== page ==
Figure 4
Figure 4
Patient 3. A, Color photography of the right eye of a bilateral patient with idiopathic juxtafoveal retinal telangiectasis (IJT) classified as group 2A (Gass JD, Oyakawa RT. Idiopathic juxtafoveolar retinal telangiectasis. Arch Ophthalmol 1982;100:769–80) (Gass JD, Blodi BA. Idiopathic juxtafoveolar retinal telangiectasis. Update of classification and follow-up study. Ophthalmology 1993;100:1536–46). A normal retina is depicted. B, Commercially available optical coherence tomography (OCT) standard-resolution system (StratusOCT) image of a bilateral patient with group 2A IJT. The image shows a normal-looking retinal scan and perhaps a thinner fovea. Quantitative measures indicate a thinner macula, including the foveola. C, Ultrahigh-resolution (UHR) OCT image of a bilateral patient with group 2A IJT. The image shows a normal-looking retina in the peripheral macula with some thinning of the photoreceptor layer and a thinner fovea. In the foveola, a small disruption of the photoreceptor layer and a cystlike structure can be visualized. A Müller cell connecting the inner and outer retinal layers is also visible. Both StratusOCT and UHR images are taken at a 90° scan orientation.
Figure 5
Figure 5
Patient 4. A, Fluorescein angiography of the left eye of a patient with bilateral group 2A idiopathic juxtafoveal retinal telangiectasis (IJT). The red-free photograph shows a yellow central spot in the foveola. Angiography shows some late leakage. B, Ultrahigh-resolution optical coherence tomography image of the left eye of a patient with bilateral group 2A IJT, taken at a 150° scan orientation. The image demonstrates a yellow deposit and small cystoids in the ganglion cell layer and inner nuclear layer with elevation of the inner retina. Loss of the photoreceptor segment junction (IS/OS) signal is shown centrally where the photoreceptor junction is intact peripherally. ELM = external limiting membrane.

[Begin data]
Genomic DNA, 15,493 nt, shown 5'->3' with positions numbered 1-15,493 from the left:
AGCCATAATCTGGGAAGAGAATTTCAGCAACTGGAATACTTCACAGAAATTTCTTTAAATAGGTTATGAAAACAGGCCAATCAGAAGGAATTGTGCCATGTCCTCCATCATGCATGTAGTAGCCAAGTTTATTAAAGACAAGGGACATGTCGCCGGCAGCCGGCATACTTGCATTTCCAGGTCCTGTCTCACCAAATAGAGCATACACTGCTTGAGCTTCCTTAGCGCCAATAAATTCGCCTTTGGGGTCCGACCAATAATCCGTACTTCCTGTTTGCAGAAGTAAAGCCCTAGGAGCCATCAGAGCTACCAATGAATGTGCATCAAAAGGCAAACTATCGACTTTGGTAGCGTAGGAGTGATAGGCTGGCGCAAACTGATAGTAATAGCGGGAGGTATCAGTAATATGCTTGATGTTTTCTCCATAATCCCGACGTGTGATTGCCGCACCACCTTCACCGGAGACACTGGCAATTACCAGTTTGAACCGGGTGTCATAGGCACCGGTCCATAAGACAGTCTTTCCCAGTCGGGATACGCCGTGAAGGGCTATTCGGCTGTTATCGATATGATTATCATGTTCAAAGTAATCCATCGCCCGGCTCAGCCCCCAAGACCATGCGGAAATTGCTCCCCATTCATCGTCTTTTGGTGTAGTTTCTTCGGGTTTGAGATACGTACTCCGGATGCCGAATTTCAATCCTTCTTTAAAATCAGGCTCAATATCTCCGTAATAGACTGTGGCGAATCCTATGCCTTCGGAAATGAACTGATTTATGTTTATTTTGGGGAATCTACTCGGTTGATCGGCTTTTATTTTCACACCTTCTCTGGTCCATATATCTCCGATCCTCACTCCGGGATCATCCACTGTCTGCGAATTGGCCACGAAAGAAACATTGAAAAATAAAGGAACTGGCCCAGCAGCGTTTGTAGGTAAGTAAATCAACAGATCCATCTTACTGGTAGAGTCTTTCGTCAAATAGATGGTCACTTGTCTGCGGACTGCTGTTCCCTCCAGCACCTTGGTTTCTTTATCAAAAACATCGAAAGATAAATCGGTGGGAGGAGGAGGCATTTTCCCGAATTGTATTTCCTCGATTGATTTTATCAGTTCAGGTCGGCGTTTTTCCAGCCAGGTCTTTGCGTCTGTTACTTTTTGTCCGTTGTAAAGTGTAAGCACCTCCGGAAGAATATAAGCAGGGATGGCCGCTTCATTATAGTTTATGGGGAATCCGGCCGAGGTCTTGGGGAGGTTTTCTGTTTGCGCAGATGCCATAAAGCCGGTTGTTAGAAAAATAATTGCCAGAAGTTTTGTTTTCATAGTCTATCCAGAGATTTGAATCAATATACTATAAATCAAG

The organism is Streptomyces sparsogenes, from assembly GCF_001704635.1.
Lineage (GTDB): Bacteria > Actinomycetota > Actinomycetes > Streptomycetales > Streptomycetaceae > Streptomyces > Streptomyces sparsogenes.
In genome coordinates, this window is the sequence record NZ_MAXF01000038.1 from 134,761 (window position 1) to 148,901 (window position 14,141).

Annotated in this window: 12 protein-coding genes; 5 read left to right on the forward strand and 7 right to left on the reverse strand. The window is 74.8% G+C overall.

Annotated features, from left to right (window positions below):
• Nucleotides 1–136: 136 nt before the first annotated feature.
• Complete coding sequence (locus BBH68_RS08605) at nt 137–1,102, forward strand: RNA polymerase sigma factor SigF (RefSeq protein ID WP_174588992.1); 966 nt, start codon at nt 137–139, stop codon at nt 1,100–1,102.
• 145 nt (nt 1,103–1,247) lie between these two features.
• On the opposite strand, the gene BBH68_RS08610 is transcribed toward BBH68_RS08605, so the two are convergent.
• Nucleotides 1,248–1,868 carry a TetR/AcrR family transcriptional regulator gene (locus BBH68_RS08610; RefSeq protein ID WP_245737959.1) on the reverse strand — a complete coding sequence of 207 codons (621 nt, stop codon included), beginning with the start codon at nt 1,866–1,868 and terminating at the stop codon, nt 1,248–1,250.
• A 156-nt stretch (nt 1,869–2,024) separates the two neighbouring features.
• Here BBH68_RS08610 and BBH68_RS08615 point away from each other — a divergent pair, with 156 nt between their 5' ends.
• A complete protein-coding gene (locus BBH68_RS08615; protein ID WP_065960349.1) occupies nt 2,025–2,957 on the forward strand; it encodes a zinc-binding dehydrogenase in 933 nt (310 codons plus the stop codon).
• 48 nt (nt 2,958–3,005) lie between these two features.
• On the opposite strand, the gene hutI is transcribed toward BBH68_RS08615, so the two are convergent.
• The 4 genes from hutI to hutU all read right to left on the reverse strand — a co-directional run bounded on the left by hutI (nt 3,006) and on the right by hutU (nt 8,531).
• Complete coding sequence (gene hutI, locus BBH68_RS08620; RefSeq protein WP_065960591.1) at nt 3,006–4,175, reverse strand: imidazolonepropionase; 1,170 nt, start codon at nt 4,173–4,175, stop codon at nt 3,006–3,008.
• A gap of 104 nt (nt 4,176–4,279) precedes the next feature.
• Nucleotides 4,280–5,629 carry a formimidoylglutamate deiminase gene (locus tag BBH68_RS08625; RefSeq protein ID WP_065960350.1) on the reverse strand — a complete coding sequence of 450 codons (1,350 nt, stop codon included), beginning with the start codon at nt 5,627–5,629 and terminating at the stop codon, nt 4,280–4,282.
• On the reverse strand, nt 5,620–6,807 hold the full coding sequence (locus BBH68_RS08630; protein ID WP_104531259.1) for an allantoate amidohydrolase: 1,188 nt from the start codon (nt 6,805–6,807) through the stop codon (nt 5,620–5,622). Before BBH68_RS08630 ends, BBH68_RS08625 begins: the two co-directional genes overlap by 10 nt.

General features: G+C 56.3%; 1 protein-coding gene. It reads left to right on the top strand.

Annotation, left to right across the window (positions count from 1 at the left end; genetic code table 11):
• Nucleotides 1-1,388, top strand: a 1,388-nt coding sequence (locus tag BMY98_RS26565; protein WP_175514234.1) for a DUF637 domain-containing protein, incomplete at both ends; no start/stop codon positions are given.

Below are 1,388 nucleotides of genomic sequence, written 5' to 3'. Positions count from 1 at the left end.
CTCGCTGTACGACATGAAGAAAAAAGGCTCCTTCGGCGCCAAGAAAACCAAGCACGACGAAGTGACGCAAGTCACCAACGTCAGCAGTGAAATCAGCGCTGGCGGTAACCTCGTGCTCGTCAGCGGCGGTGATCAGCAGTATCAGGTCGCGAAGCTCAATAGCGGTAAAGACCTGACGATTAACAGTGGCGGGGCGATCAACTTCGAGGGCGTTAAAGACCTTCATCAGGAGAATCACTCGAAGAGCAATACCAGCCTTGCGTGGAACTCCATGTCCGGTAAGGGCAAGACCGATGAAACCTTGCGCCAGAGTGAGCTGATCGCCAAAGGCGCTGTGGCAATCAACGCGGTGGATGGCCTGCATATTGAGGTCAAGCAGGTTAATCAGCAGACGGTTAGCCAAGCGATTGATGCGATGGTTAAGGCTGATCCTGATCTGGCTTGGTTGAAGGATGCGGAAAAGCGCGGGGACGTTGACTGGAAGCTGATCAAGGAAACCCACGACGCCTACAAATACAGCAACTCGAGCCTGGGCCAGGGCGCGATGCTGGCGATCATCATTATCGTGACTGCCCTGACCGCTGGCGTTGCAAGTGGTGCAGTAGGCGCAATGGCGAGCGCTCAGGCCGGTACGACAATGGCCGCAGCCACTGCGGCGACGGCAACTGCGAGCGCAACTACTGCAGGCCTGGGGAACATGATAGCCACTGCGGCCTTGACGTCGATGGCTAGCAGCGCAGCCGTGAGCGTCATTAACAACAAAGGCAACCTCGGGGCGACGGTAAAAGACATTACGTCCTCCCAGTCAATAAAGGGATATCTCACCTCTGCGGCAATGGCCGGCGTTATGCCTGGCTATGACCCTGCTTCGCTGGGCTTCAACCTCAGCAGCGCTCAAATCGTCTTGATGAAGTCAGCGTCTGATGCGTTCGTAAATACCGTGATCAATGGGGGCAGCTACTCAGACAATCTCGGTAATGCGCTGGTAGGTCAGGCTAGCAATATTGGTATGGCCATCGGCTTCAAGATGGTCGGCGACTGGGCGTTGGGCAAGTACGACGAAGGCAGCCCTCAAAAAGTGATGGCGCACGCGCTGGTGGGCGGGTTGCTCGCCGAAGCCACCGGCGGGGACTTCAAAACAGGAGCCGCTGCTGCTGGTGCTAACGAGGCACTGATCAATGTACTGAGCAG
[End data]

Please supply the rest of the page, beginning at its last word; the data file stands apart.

Figure 6
Figure 6
Patient 5. A, Late-phase fluorescein angiography of the right eye of a patient with bilateral group 2A idiopathic juxtafoveal retinal telangiectasis (IJT). The angiography shows leakage near the foveola. B, Ultrahigh-resolution optical coherence tomography (OCT) image of the right eye of a patient with bilateral group 2A IJT, taken at a 30° scan orientation. The image demonstrates a large blood vessel near the fovea, a small cystoid in the ganglion cell layer (GCL), an internal limiting membrane (ILM) drape across the fovea, and complete loss of the photoreceptor layer centrally, with a thinning of the retina but intact photoreceptor layer peripherally. C, Late-phase fluorescein angiography of the left eye of a patient with bilateral group 2A IJT. The angiography shows a pattern similar to that of a macular hole, with some leakage near the foveola. D, E, Ultrahigh-resolution OCT image of the left eye of a patient with bilateral group 2A IJT, taken at 150° (D) and 180° (E) scan orientations. Both images demonstrate large blood vessels near the fovea, small cystoids in the GCL and inner nuclear layer, an ILM drape across the fovea creating a lamellar hole, and complete loss of the photoreceptor layer centrally but an intact photoreceptor layer peripherally.
Figure 7
Figure 7
Patient 6. A, Late-phase fluorescein angiography (FA) of the right eye of a patient with bilateral group 2A idiopathic juxtafoveal retinal telangiectasis (IJT). The FA shows changes similar to that of choroidal neovascularization (CNV). B, Ultrahigh-resolution optical coherence tomography (OCT) image of the right eye of a patient with bilateral group 2A IJT, taken at a 90° scan orientation. The image demonstrates changes near the fovea that could be correlated with retinal pigment epithelium (RPE) plaque and CNV. Small cystoids are present in the inner nuclear layer, and complete loss of the photoreceptor layer is detected centrally. The retina is thickened, which is associated with CNV. C, Late-phase FA of the left eye of a patient with bilateral group 2A IJT. The FA shows hyperfluorescence associated with leakage. D, Ultrahigh-resolution OCT image of the left eye of a patient with bilateral group 2A IJT, taken at a 90° scan orientation. The image demonstrates fluid accumulation in the fovea underneath the junction between the photoreceptor inner segment and outer segment, but with an intact external limiting membrane and RPE. A small internal limiting membrane (ILM) drape is shown in the foveal region.